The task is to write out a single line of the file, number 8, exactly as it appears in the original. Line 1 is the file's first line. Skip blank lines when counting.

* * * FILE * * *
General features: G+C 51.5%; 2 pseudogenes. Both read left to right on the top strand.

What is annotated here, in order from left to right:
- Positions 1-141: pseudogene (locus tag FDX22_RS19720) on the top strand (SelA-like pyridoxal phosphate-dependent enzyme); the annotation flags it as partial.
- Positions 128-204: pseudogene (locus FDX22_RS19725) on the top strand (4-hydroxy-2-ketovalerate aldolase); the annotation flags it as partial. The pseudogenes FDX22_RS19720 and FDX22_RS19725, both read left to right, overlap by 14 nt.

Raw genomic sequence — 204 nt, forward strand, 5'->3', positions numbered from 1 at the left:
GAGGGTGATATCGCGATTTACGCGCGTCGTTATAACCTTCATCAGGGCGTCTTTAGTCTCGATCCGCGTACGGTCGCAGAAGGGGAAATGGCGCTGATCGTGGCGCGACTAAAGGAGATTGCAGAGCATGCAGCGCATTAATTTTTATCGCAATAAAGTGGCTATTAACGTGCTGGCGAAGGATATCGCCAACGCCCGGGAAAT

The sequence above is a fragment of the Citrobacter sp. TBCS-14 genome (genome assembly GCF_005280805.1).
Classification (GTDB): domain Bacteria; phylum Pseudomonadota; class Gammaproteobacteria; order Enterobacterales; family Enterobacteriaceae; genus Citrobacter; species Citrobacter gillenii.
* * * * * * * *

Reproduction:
Classification (GTDB): domain Bacteria; phylum Pseudomonadota; class Gammaproteobacteria; order Enterobacterales; family Enterobacteriaceae; genus Citrobacter; species Citrobacter gillenii.